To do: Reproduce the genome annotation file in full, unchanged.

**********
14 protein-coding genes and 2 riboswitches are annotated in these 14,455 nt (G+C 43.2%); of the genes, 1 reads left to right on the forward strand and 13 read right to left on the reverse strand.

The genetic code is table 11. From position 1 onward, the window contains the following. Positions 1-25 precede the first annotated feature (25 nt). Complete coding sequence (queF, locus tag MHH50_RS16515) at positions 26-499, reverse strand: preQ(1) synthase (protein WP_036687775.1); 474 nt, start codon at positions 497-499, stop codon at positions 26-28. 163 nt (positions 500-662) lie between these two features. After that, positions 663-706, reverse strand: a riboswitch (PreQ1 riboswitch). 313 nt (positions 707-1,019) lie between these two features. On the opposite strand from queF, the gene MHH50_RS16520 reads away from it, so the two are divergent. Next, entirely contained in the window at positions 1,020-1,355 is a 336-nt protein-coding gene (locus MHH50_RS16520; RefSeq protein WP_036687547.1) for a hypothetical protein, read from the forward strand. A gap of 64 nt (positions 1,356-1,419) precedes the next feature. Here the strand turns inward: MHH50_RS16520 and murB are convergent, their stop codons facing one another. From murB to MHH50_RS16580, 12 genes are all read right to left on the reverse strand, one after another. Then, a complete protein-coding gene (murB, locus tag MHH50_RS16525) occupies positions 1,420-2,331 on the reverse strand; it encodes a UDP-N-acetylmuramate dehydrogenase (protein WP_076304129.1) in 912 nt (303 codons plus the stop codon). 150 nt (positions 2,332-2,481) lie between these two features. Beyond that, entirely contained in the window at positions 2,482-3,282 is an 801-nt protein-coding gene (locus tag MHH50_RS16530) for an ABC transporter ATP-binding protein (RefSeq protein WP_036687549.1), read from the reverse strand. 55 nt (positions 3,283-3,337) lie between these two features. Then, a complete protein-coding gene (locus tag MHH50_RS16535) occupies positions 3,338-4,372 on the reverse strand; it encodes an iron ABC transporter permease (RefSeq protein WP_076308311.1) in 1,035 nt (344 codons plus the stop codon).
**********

14 protein-coding genes and 2 riboswitches are annotated in these 14,455 nt (G+C 43.2%); of the genes, 1 reads left to right on the forward strand and 13 read right to left on the reverse strand.

The genetic code is table 11. From position 1 onward, the window contains the following. Positions 1-25 precede the first annotated feature (25 nt). Complete coding sequence (queF, locus tag MHH50_RS16515) at positions 26-499, reverse strand: preQ(1) synthase (protein WP_036687775.1); 474 nt, start codon at positions 497-499, stop codon at positions 26-28. 163 nt (positions 500-662) lie between these two features. After that, positions 663-706, reverse strand: a riboswitch (PreQ1 riboswitch). 313 nt (positions 707-1,019) lie between these two features. On the opposite strand from queF, the gene MHH50_RS16520 reads away from it, so the two are divergent. Next, entirely contained in the window at positions 1,020-1,355 is a 336-nt protein-coding gene (locus MHH50_RS16520; RefSeq protein WP_036687547.1) for a hypothetical protein, read from the forward strand. A gap of 64 nt (positions 1,356-1,419) precedes the next feature. Here the strand turns inward: MHH50_RS16520 and murB are convergent, their stop codons facing one another. From murB to MHH50_RS16580, 12 genes are all read right to left on the reverse strand, one after another. Then, a complete protein-coding gene (murB, locus tag MHH50_RS16525) occupies positions 1,420-2,331 on the reverse strand; it encodes a UDP-N-acetylmuramate dehydrogenase (protein WP_076304129.1) in 912 nt (303 codons plus the stop codon). 150 nt (positions 2,332-2,481) lie between these two features. Beyond that, entirely contained in the window at positions 2,482-3,282 is an 801-nt protein-coding gene (locus tag MHH50_RS16530) for an ABC transporter ATP-binding protein (RefSeq protein WP_036687549.1), read from the reverse strand. 55 nt (positions 3,283-3,337) lie between these two features. Then, a complete protein-coding gene (locus tag MHH50_RS16535) occupies positions 3,338-4,372 on the reverse strand; it encodes an iron ABC transporter permease (RefSeq protein WP_076308311.1) in 1,035 nt (344 codons plus the stop codon).